The Bell That Is Named Liberty

Posted in North America | August 30, 2010 | 0 Comments


The international icon of freedom and independence for years – The Liberty Bell – can be visited even today on a trip to Philadelphia. It stands open for viewing, right across the Independence Hall.

The dimensions of the Liberty Bell are somewhere around 2,080 pounds. It measures to around 12 feet across its base. It is said to be made up of one fourth tin and almost all of the other 3/4th is copper. The smaller percentage of metals involved would include arsenic, silver, gold, zinc and lead. It still, till date, hangs from what was the original yoke which is made up of American elm.

Historical Overview:

The bell was said to be cast in London, England. This happened in the year 1752. The Pennsylvania Assembly was the one who ordered the Liberty Bell in commemoration of the fiftieth anniversary of William Penn’s Charter of Priveleges in the year 1701.

The First Crack Appears:

The unfortunate part was that the bell saw a crack appear on it, shortly after its arrival. According to some, the bell was cracked even the first time it rang. John Stowe and John Pass were said to be the ones who recast the bell in the year 1753, which is what made for the new bell. They added their names to the inscription that already was on the bell. The metal from the older bell was used for the recasting of the new one.

The Liberty Bell Moves:

In the year 1777, the British were said to have captured Philadelphia. This happened during the American Revolution. In order to ensure that the bell remained untouched and intact, it was moved from its existing spot to Allentown in Pennsylvania. It is said to have found a house in the Zion’s Reformed Church, where it stayed until the year 1778. In 1778, it was said to be moved back to Philadelphia.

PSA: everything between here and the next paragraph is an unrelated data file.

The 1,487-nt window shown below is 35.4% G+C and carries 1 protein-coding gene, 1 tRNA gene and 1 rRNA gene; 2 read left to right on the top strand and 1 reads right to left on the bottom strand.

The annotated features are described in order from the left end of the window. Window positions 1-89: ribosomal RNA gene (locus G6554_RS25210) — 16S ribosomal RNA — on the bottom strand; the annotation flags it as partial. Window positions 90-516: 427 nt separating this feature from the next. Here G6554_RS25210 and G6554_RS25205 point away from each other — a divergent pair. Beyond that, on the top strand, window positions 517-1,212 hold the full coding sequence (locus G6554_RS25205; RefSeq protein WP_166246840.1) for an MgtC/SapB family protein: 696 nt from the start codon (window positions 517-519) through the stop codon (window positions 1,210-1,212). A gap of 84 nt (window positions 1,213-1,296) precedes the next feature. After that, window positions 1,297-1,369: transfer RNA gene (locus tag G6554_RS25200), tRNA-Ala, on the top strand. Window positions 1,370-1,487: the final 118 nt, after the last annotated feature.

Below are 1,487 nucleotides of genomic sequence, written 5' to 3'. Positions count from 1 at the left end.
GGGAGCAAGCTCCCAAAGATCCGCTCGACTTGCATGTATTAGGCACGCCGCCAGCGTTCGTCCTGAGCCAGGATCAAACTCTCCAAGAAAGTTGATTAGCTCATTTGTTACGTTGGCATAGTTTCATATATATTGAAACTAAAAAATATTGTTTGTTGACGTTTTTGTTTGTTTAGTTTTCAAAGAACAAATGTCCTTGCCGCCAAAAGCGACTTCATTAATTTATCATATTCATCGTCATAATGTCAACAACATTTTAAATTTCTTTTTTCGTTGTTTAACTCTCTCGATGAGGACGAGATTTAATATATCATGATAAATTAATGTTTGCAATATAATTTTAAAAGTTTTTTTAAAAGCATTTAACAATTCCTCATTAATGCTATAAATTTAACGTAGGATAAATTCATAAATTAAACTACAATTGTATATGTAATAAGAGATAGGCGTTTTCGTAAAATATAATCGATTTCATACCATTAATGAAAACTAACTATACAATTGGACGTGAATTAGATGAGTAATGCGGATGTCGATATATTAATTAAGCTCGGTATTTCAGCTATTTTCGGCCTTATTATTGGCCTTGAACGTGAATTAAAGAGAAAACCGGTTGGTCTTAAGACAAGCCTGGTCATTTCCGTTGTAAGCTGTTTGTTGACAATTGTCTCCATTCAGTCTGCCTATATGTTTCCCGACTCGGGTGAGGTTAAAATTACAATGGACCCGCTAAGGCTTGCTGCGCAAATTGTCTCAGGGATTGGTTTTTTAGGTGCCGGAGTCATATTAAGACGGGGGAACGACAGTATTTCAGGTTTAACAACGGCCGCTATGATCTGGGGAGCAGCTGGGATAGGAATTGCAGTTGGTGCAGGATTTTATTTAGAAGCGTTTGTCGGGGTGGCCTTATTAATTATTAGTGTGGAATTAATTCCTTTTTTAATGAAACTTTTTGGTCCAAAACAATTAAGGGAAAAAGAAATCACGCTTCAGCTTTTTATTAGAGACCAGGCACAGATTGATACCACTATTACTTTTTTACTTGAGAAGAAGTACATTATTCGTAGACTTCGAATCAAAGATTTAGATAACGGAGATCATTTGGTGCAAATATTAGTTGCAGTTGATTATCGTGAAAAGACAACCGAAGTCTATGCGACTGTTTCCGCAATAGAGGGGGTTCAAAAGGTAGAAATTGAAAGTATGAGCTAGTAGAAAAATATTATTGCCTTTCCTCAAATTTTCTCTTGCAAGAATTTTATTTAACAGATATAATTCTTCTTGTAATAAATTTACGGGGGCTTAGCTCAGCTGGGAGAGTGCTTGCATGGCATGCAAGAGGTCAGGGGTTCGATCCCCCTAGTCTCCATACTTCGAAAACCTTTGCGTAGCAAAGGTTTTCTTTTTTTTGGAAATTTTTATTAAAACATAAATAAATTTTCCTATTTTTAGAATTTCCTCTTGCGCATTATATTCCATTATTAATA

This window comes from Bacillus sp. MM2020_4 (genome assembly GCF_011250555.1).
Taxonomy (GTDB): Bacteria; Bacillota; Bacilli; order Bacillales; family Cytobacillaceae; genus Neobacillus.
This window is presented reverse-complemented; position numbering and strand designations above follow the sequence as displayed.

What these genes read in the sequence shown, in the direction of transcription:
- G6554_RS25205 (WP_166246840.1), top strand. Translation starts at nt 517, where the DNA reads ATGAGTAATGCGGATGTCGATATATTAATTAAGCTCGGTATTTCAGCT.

The Second Crack Appears:

The Liberty Bell would ring as a sign of glory and victory. It was used on several state occasions and every Fourth of July as well. In the year 1846, there was a small crack that was noticed on the bell. This crack seemed to be affecting the sound produced by the bell. The bell was then repaired, and it was rendered useful for a short period thereafter. It did sustain long enough to be rung on George Washington’s Birthday on the 23rd of February, in the year 1846.

The Name:

The bell was first called the Liberty Bell in the year 1835. The American Anti-slavery society was amongst the first ones to adopt this bell as their symbol. The inscription of the bell was their motto – ‘Proclaim liberty throughout all the land unto all the inhabitants thereof.’ They firmly believed that only the white man should not be privy to the rights that come with freedom.

The Last Travel:

From the year 1800 to around 1915, the Bell was said to travel all around the country. It played the role of a goodwill ambassador post the Civil War. The message it passed on was that people had to work together now and not against each other. It saw its last travel in the year 1915, after which it came back to Philadelphia to reside.

The Liberty Bell Today:

The Liberty Bell today is open to public on all days of the year. It is displayed in a glass chamber; and there is a picture of the Independence Hall which can be seen in the background. The bell isn’t really used anymore; but for the sake of keeping up with tradition, it is gently rung on every Fourth of July.

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